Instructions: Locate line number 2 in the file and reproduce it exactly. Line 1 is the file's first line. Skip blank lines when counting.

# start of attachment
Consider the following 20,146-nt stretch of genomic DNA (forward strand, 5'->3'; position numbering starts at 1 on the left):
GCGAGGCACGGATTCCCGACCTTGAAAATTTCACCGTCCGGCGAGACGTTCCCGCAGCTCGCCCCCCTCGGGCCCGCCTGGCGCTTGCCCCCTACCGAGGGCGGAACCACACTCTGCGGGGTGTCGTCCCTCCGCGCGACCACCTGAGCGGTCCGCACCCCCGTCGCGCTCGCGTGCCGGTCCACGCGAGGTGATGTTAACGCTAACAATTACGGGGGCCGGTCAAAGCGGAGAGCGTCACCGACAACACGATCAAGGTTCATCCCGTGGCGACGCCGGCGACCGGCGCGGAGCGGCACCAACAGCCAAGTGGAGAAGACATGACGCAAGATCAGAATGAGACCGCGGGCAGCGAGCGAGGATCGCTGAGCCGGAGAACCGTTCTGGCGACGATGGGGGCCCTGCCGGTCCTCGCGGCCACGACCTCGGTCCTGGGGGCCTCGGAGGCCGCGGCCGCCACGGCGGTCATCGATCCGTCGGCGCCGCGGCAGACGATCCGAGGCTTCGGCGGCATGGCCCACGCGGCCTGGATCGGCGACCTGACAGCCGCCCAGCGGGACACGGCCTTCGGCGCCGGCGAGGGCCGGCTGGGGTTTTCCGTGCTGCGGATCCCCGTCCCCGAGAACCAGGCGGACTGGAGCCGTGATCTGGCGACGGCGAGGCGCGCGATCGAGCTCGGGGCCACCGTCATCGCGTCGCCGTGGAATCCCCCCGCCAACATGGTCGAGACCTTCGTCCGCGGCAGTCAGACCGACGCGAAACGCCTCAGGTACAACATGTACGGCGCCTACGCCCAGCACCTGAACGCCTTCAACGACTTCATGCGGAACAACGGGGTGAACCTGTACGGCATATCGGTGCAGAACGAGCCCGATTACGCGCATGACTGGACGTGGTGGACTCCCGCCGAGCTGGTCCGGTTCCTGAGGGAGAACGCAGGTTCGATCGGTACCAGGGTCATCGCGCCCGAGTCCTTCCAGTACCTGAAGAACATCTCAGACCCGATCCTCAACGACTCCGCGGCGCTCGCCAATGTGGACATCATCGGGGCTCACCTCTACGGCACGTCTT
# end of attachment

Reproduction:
GCGAGGCACGGATTCCCGACCTTGAAAATTTCACCGTCCGGCGAGACGTTCCCGCAGCTCGCCCCCCTCGGGCCCGCCTGGCGCTTGCCCCCTACCGAGGGCGGAACCACACTCTGCGGGGTGTCGTCCCTCCGCGCGACCACCTGAGCGGTCCGCACCCCCGTCGCGCTCGCGTGCCGGTCCACGCGAGGTGATGTTAACGCTAACAATTACGGGGGCCGGTCAAAGCGGAGAGCGTCACCGACAACACGATCAAGGTTCATCCCGTGGCGACGCCGGCGACCGGCGCGGAGCGGCACCAACAGCCAAGTGGAGAAGACATGACGCAAGATCAGAATGAGACCGCGGGCAGCGAGCGAGGATCGCTGAGCCGGAGAACCGTTCTGGCGACGATGGGGGCCCTGCCGGTCCTCGCGGCCACGACCTCGGTCCTGGGGGCCTCGGAGGCCGCGGCCGCCACGGCGGTCATCGATCCGTCGGCGCCGCGGCAGACGATCCGAGGCTTCGGCGGCATGGCCCACGCGGCCTGGATCGGCGACCTGACAGCCGCCCAGCGGGACACGGCCTTCGGCGCCGGCGAGGGCCGGCTGGGGTTTTCCGTGCTGCGGATCCCCGTCCCCGAGAACCAGGCGGACTGGAGCCGTGATCTGGCGACGGCGAGGCGCGCGATCGAGCTCGGGGCCACCGTCATCGCGTCGCCGTGGAATCCCCCCGCCAACATGGTCGAGACCTTCGTCCGCGGCAGTCAGACCGACGCGAAACGCCTCAGGTACAACATGTACGGCGCCTACGCCCAGCACCTGAACGCCTTCAACGACTTCATGCGGAACAACGGGGTGAACCTGTACGGCATATCGGTGCAGAACGAGCCCGATTACGCGCATGACTGGACGTGGTGGACTCCCGCCGAGCTGGTCCGGTTCCTGAGGGAGAACGCAGGTTCGATCGGTACCAGGGTCATCGCGCCCGAGTCCTTCCAGTACCTGAAGAACATCTCAGACCCGATCCTCAACGACTCCGCGGCGCTCGCCAATGTGGACATCATCGGGGCTCACCTCTACGGCACGTCTT